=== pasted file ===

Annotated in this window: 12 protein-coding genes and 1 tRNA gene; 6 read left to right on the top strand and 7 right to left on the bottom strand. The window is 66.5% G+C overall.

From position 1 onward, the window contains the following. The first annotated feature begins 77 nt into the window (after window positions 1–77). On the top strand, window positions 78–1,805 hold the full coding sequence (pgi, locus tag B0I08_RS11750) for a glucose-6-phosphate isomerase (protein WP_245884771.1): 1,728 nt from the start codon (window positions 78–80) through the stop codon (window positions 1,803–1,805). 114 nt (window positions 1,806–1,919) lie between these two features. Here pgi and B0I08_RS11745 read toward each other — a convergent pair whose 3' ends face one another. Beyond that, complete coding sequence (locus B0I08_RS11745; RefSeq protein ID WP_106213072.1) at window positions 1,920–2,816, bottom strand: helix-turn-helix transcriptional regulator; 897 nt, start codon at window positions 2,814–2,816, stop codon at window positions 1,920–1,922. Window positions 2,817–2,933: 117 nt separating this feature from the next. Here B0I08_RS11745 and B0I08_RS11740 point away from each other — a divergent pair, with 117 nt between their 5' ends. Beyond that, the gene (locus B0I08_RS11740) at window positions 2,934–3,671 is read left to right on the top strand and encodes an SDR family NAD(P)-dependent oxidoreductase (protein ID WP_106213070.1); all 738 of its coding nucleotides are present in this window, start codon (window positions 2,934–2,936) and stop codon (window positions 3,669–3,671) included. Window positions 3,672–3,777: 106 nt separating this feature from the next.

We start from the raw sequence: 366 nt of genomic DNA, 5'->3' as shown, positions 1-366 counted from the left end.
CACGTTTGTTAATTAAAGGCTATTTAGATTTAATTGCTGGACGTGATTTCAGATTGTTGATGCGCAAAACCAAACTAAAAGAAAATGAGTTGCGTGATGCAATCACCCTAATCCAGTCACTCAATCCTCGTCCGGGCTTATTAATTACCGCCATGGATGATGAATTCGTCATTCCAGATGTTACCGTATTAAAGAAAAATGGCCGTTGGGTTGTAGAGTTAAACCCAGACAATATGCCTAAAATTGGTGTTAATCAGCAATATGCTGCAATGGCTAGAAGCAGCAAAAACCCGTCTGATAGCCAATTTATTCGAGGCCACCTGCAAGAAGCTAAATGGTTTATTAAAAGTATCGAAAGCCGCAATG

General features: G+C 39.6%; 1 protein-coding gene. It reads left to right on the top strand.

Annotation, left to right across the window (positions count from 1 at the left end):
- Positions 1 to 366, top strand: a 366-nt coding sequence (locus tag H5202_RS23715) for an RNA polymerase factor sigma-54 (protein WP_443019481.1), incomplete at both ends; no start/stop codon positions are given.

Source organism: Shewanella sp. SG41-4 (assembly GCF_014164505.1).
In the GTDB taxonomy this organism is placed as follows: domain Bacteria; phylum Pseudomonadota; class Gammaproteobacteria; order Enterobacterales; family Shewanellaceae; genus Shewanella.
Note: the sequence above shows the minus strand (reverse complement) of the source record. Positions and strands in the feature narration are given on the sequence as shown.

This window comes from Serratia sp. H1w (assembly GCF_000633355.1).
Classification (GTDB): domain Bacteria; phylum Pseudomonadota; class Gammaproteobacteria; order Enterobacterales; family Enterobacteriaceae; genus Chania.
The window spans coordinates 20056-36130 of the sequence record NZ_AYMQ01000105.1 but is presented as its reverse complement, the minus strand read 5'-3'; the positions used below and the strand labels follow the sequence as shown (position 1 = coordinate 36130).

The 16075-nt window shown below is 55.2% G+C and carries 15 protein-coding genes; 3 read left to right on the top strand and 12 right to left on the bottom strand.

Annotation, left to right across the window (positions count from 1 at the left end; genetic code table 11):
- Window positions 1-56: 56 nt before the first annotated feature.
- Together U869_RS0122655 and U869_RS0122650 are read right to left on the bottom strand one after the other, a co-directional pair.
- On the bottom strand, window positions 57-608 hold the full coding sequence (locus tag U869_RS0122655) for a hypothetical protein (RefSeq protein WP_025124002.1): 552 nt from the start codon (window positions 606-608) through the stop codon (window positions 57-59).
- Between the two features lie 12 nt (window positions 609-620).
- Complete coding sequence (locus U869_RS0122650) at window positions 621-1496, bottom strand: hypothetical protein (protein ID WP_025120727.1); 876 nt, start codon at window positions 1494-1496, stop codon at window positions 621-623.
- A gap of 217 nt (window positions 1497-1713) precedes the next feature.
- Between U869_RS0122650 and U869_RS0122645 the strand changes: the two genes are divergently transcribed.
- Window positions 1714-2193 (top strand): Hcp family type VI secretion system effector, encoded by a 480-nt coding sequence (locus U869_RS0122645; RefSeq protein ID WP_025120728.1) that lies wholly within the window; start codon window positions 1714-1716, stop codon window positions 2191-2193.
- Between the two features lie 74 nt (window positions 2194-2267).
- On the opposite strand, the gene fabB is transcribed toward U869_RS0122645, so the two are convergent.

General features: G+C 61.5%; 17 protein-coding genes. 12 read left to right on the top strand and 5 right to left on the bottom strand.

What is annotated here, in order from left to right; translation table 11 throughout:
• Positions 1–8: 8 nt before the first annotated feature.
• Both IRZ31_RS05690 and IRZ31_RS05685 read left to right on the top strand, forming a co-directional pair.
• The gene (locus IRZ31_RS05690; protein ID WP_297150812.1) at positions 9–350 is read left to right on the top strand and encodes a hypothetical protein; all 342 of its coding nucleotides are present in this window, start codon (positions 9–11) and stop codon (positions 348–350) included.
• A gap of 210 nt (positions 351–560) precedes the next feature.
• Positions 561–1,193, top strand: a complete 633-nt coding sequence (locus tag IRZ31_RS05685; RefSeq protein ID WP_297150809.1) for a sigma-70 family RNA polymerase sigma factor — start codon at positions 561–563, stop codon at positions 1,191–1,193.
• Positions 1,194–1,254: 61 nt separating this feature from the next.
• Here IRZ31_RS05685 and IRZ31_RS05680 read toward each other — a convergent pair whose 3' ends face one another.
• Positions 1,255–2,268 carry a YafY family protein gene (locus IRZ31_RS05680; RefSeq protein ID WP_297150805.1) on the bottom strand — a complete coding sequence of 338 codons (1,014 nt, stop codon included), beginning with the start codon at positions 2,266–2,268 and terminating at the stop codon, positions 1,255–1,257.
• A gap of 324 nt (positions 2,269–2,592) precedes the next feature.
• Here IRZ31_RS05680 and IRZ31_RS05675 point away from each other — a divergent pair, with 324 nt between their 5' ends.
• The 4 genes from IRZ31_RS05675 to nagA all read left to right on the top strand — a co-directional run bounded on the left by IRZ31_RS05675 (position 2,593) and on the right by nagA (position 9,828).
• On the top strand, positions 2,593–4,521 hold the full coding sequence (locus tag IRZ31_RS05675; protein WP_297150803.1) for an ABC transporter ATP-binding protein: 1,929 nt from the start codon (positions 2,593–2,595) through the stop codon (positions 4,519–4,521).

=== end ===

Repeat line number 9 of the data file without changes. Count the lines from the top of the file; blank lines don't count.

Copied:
In the GTDB taxonomy this organism is placed as follows: domain Bacteria; phylum Pseudomonadota; class Gammaproteobacteria; order Enterobacterales; family Shewanellaceae; genus Shewanella.